1st Edition

New Conservatives in Russia and East Central Europe

Edited By Katharina Bluhm, Mihai Varga Copyright 2019
    322 Pages 2 B/W Illustrations
    by Routledge

    322 Pages 2 B/W Illustrations
    by Routledge

    This book explores the emergence, and in Poland, Hungary, and Russia the coming to power, of politicians and political parties rejecting the consensus around market reforms, democratization, and rule of law that has characterized moves toward an "open society" from the 1990s. It discusses how over the last decade these political actors, together with various think tanks, intellectual circles, and religious actors, have increasingly presented themselves as "conservatives," and outlines how these actors are developing a new local brand of conservatism as a full-fledged ideology that counters the perceived liberal overemphasis on individual rights and freedom, and differs from the ideology of the established, present-day conservative parties of Western Europe. Overall, the book argues that the "renaissance of conservatism" in these countries represents variations on a new, illiberal conservatism that aims to re-establish a strong state sovereignty defining and pursuing a national path of development.

    1 Introduction: toward a new illiberal conservatism in Russia and East Central Europe

    Katharina Bluhm and Mihai Varga

    Part I. Genealogies

    2 Russia’s conservative counter-movement: genesis, actors, and core concepts

    Katharina Bluhm

    3 The universal and the particular in Russian conservatism

    Paul Robinson

    4 Against "post-communism": the conservative dawn in Hungary

    Aron Buzogány and Mihai Varga

    5 New conservatism in Poland: the discourse coalition around Law and Justice

    Ewa Dąbrowska

    6 The national conservative parties in Poland and Hungary and their core supporters compared: values and socio-structural background

    Jochen Roose and Ireneusz Pawel Karolewski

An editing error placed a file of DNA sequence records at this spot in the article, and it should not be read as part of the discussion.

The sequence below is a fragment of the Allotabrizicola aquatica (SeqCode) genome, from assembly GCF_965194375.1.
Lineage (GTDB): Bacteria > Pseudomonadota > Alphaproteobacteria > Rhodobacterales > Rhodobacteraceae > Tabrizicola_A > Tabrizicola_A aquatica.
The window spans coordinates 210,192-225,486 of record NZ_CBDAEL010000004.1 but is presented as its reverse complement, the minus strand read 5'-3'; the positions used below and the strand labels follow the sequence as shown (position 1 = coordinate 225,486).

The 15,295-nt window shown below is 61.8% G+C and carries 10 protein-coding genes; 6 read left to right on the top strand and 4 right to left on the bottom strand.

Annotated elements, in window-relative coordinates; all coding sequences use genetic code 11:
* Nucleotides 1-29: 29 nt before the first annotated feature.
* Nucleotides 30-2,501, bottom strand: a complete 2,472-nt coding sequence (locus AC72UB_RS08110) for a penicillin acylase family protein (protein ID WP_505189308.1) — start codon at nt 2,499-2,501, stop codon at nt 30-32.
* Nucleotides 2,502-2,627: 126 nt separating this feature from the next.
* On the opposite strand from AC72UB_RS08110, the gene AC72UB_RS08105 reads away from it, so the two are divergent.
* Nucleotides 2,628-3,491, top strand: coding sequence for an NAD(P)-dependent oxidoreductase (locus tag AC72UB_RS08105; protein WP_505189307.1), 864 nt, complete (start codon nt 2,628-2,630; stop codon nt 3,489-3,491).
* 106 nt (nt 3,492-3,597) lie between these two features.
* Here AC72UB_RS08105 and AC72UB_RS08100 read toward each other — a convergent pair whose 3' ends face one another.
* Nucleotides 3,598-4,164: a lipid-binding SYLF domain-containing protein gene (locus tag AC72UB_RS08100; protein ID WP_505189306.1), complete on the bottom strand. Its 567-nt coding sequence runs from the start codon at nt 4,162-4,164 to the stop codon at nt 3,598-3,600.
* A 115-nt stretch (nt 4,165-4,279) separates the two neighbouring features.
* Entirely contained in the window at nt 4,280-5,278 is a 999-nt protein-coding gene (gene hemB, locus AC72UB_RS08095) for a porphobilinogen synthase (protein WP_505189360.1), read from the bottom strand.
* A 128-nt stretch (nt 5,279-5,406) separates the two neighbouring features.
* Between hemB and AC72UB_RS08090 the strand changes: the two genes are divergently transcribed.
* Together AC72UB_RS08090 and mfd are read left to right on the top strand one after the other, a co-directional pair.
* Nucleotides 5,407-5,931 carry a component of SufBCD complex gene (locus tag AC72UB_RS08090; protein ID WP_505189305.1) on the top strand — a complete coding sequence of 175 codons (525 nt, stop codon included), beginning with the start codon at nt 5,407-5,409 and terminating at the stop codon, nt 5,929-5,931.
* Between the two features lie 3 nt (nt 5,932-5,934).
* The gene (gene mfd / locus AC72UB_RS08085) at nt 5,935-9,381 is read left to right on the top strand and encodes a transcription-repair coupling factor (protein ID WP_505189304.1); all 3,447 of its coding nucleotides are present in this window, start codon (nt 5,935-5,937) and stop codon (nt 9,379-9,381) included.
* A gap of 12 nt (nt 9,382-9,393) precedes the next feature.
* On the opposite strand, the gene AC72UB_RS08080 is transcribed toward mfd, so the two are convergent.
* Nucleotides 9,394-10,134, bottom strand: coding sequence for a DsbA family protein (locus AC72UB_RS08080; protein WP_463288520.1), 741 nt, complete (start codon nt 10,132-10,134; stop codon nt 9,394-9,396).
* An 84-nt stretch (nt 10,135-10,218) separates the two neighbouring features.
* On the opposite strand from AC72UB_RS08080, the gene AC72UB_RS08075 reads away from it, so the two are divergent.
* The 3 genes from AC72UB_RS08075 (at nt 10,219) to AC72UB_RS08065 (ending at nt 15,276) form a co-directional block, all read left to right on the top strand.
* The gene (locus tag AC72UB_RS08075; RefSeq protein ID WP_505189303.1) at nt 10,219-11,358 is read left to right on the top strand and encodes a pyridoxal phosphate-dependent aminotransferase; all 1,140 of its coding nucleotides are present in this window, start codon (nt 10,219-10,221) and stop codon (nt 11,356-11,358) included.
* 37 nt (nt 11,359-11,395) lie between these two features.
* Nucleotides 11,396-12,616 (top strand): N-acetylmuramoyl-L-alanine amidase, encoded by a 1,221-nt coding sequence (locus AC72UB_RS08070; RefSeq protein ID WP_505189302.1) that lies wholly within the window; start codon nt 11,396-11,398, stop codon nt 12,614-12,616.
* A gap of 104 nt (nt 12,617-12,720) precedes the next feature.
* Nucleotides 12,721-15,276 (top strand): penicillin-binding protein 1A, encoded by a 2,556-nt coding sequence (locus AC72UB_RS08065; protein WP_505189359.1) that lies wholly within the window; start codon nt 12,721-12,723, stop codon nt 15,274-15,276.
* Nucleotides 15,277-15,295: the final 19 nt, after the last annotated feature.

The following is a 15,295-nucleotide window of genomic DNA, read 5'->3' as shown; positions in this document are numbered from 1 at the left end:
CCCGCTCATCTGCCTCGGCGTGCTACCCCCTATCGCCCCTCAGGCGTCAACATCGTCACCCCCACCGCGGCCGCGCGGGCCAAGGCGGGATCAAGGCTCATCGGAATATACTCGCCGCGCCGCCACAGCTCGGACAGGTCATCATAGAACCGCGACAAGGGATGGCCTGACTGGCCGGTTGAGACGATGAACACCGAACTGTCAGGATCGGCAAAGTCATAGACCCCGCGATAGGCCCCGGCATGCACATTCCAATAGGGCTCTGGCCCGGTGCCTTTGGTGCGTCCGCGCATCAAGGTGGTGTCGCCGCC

7 "Conservative modernization" and the rise of Law and Justice in Poland

    Krzysztof Jasiecki

    Part II. Translations

    8 The limits of conservative influence on economic policy in Russia 

    Irina Busygina and Mikhail Filippov 

    9 The "BudapestWarsaw Express": conservatism and the diffusion of economic policies in Poland and Hungary

    Ewa Dąbrowska, Aron Buzogány, and Mihai Varga

    10 Gender in the resurgent Polish conservatism

    Agnieszka Wierzcholska

    11 "Traditional values" unleashed: the ultraconservative influence on Russian family policy

    Katharina Bluhm and Martin Brand

    12 Religious conservatism in post-Soviet Russia and its relation to politics: empirical findings from ethnographic fieldwork

    Tobias Köllner

    13 Ready for diffusion? Russia’s "cultural turn" and the post-Soviet space

    Sebastian Schiek and Azam Isabaev

    14 The emergence and propagation of new conservatism in post-communist countries: systematization and outlook

    Katharina Bluhm and Mihai Varga


    Katharina Bluhm is Professor of Sociology at the Freie Universität, Berlin.

    Mihai Varga is Senior Researcher and Lecturer at the Institute for East European Studies at the Freie Universität, Berlin.

    New Conservatives is a highly important collection which offers far more than a standard set of well-researched case studies. Its original reframing of illiberal trends in post-Communist Europe as a new conservative challenge, and stress on reflexive actors rooted in the evolving civil and political societies of the region goes a long way to filling the widening gaps in current explanations that have been over-focused on party politics and over-reliant on generic models of a populist surge brought about by economic shocks and flagging Europeanization. - Seán Hanley, UCL School of Slavonic and East European Studies, London in The Slavonic and East European Review

    This excellent study […] focuses on three cases which are rarely combined, i.e. Russia, Poland and Hungary. Comparing them not only allows us to spot their differences and similarities (vide: the great conclusion chapter by the editors) but also enables a deeper understanding of conservatism in the realities of the post-communist East Central Europe. - Alicja Curanović, University of Warsaw in TRAFO – Blog for Transregional Research

    Over the past decade European democratic regimes have begun to take on the features of non-democracies by using legal restrictions on protest and constitutional amendments, refusing to register political parties and restricting referendums. This book focuses on how policymakers responsible for these changes self-legitimize and legitimize political decisions, which makes it a timely, interesting and relevant contribution to studies on illiberal democracies and contemporary political theory. - Joanna Rak, Adam Mickiewicz University, Poznań in JCMS - Journal of Common Market Studies